We would be remiss if we did not talk this week about the NJ Department of Environmental Protection's own Fish and Wildlife education resources page.
The Division of Fish and Wildlife conducts a variety of educational programs for beginning hunters, anglers, teachers and the general public. Take advantage of these opportunities to increase your knowledge, understanding and enjoyment of the outdoors and New Jersey's rich fish and wildlife resources.
A good starting place is DEP's State Environmental Education Directory (SEEDS) website which was designed, and is maintained by, the Environmental Education Program in the Constituent Services Office, part of the New Jersey Department of Environmental Protection (DEP). The site is updated on a regular basis. Its comprehensiveness and currency are made possible through the ongoing cooperation of numerous department programs and staff.
SEEDS promotes environmental education information and resources that are directly supported by DEP, either through its programs or through formal and ongoing alliances and partnerships, and educates the public about the field of environmental education, including its purpose, goals and role in the DEP.
The availability of the resources, expertise and materials listed varies from program to program. In most cases the materials are free of copyright restrictions and can be freely reproduced.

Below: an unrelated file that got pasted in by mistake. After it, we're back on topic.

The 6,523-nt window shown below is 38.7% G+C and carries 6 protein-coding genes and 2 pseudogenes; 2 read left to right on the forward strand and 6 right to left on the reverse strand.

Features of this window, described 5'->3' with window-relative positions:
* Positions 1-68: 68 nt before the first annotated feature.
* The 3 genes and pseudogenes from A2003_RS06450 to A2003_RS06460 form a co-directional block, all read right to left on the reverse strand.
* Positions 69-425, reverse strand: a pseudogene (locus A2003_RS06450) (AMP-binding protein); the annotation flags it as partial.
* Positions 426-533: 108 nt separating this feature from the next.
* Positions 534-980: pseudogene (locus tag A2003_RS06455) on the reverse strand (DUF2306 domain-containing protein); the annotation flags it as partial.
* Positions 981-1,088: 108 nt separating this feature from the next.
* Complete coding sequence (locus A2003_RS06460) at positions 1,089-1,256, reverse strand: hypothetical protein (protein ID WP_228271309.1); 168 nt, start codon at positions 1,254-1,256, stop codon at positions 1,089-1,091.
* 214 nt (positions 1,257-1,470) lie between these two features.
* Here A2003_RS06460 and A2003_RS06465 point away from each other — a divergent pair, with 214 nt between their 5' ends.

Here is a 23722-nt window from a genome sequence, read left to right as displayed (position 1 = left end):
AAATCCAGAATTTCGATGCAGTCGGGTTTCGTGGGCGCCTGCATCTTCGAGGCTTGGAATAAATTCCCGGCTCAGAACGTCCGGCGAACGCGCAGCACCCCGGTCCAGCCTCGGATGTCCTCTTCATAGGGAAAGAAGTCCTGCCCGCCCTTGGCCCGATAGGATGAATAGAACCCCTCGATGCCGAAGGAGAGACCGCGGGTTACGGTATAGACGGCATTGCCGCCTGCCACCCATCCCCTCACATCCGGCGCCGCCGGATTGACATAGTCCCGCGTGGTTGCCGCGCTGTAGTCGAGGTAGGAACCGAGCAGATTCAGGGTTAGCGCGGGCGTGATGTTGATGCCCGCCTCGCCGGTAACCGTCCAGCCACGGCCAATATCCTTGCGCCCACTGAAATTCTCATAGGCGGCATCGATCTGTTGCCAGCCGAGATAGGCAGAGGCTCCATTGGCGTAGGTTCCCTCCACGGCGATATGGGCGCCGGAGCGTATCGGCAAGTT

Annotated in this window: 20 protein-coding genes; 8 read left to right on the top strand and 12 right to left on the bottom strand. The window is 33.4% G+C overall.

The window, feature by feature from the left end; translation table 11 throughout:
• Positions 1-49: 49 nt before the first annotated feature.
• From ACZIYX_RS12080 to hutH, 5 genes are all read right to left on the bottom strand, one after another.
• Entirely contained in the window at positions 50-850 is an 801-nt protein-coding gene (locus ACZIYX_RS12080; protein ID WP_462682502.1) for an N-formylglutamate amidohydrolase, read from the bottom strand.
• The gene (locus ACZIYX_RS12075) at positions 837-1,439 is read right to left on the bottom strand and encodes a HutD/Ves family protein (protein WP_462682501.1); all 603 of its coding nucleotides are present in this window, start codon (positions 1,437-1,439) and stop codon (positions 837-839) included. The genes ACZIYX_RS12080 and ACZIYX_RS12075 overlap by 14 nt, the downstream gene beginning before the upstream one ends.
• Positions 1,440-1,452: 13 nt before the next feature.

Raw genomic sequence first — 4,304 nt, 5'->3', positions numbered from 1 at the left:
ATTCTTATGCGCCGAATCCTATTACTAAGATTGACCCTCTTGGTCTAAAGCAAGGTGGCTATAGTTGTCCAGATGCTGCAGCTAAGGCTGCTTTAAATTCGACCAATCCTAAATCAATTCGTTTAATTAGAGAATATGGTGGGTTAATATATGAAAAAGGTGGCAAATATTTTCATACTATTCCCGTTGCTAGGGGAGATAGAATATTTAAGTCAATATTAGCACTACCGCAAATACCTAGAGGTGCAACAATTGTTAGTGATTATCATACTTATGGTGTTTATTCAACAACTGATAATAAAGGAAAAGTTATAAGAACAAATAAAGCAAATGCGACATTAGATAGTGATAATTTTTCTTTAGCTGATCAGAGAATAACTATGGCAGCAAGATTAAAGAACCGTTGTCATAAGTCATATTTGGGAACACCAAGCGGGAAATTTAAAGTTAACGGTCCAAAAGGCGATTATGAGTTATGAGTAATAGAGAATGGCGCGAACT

Users of these materials, projects and programs should note that they usually can be adapted to many instructional settings and audiences beyond what is recommended at this site.
The field of environmental education (EE), directed towards youth, families and individuals, has been a component of statewide programming supported by the New Jersey Department of Environmental Protection (DEP) since the early 1980s. It complements their regulatory and enforcement efforts.
DEP's conservation, natural resource education and interpretive efforts serve to educate people of all ages while providing opportunity for experiential education, recreation, management and planning exercises, research and outdoor study.
Environmental education is critical because complex environmental challenges require a well trained and environmentally aware workforce and an educated public who have the knowledge and skills to participate in solving these problems. Environmental education is also relevant because it helps to ensure the health and welfare of New Jersey by protecting human health; advancing quality education; expanding employment opportunities; promoting sustainable development; best practices and practical uses of technology; applying the latest scientific data, information and practices to New Jersey issues and places; and protecting the state's natural heritage.